In 1984, the United Nations Educational, Scientific and Cultural Organisation (Unesco) declared it a World Heritage Site. This distinction is awarded to all the world’s natural spaces and cultural assets of great value that must be protected to ensure their conservation and that future generations can continue to enjoy them.
In October 2013, Barcelona’s City Council implemented the Parc Güell regulated area, with the main objective of preserving this emblematic space of the city, a UNESCO World Heritage Site, and keeping it in the best possible state of conservation.
On the one hand, the aim is to protect, study and promote Gaudí’s work to the world, as set out in UNESCO’s requirements, while providing a quality visit.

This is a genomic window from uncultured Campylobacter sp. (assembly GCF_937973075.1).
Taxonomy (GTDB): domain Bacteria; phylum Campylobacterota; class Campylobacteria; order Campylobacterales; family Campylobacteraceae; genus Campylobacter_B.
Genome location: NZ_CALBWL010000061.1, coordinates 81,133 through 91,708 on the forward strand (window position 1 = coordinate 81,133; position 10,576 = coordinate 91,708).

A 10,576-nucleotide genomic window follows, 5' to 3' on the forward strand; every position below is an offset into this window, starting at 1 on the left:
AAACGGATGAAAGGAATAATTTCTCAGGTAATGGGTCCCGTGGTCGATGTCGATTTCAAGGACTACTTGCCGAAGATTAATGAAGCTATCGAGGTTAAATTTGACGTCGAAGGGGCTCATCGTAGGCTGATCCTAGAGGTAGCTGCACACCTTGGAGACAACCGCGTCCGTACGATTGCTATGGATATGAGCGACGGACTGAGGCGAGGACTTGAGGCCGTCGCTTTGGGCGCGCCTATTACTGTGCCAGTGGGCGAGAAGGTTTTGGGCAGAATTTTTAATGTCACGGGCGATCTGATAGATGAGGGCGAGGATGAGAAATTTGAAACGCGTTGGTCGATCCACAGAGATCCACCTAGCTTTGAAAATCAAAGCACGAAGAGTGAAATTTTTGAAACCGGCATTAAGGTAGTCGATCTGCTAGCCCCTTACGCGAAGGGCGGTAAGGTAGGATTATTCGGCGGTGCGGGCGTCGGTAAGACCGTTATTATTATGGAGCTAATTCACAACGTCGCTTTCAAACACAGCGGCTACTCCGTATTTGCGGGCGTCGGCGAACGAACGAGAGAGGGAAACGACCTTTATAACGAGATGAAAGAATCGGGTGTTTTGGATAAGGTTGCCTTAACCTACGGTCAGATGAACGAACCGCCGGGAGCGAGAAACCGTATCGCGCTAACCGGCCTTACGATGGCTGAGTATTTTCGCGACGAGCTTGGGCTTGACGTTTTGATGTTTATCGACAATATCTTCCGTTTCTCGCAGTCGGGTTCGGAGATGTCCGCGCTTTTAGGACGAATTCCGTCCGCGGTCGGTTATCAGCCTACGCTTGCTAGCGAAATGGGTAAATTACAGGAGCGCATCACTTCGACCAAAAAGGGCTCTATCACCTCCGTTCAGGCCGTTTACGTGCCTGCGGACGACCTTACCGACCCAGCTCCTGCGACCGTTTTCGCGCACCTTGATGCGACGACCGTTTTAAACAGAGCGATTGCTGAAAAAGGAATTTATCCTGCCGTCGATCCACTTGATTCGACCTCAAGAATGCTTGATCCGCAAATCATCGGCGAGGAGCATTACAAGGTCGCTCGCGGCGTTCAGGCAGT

On the other hand, the park is to be maintained as an urban park, a space for the community and even a space of individual and collective memories.
Of the total 19 hectares of the park, an entrance ticket is required to access an area of 1.7 hectares, which is considered the most vulnerable part and over which regulation was established to manage its inflow and, as a consequence, to protect it. The rest of the park can be enjoyed freely.